"A lot of Folks Struggling": Executives should prioritize staff' psychological well being within the Covid lockdown, the CEO says
According to the CEO of the Adecco staff group, rising coronavirus infection rates and the accompanying wave of bans across Europe should encourage managers to spend more time on the mental health of their employees.
"Especially with … the second wave of lockdowns, we need more emotionally intelligent leaders because we see that many people are suffering," Alain Dehaze told CNBC's "Squawk Box Europe" on Monday.
Countries like the UK, the Netherlands, Germany, Austria and France are locked or have expanded restrictions, some of which are expected to apply beyond the end of the month. The lockdowns were first implemented last year when the coronavirus pandemic hit in early 2020 and were reintroduced as virus infection rates rose in the fall and winter.
According to a survey of 8,000 office workers in eight countries commissioned by Adecco, workers have reported deterioration in mental health during the pandemic.
"We saw in our survey that 28% of employees … say their mental health has deteriorated during the pandemic and that only one in ten managers has exceeded employee expectations for their support," said Dehaze. "These soft skills will be extremely important to ensure that managers and leaders are looking after their employees in the right way in this new world."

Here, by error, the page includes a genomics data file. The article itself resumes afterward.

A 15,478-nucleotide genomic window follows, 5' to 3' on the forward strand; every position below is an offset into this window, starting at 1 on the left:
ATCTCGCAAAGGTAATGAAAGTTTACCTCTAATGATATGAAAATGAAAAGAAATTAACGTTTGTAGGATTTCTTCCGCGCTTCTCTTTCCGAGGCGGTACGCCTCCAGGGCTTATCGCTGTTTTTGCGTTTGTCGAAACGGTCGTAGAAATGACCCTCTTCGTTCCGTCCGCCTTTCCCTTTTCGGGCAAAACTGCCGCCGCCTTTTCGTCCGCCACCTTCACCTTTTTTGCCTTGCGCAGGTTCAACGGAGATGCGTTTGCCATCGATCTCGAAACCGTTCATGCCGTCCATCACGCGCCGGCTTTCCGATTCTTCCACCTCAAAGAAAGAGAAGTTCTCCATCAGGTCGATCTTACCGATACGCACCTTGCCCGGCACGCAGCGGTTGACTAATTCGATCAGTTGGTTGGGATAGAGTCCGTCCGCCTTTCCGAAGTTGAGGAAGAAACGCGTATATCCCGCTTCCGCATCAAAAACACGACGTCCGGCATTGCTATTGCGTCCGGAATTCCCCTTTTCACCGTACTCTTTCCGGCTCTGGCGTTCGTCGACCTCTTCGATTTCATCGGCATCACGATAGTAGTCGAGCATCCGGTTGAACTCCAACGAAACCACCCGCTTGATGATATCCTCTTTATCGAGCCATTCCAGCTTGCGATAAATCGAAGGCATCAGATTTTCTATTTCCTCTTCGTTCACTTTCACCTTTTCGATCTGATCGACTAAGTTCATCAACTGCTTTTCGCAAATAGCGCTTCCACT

Adecco expects the number of permanent employees to fall this year, for example in payrolls, with a greater focus on temporary jobs.
"Employers have the challenge of having the right talent at the right time … but unfortunately for some of them (the pandemic) it means laying off people and then it will be very important that the government, but also the government Employers and individuals are investing in retraining and continuing education to stay competitive. "
According to Adecco's survey, employees want to spend about half their working hours in the office and half at home (once restrictions are lifted). "Human interactions are still valued. And those numbers of 50-50 really go beyond geography, generation, and parental status. So it's really kind of a new universal ideal," Dehaze said.
"Hybrid work is here to stay … It creates (a) a more inclusive workplace, particularly for people with disabilities or working parents."
Adecco's revenue declined 28% in the second quarter of 2020 and declined 15% in the third quarter. Dehaze believes revenue will continue to improve as lockdowns become less restrictive. "Governments have learned from this initial lockdown not to shut everything down and keep the economy going and protect employment through 'smart' lockdown (s)."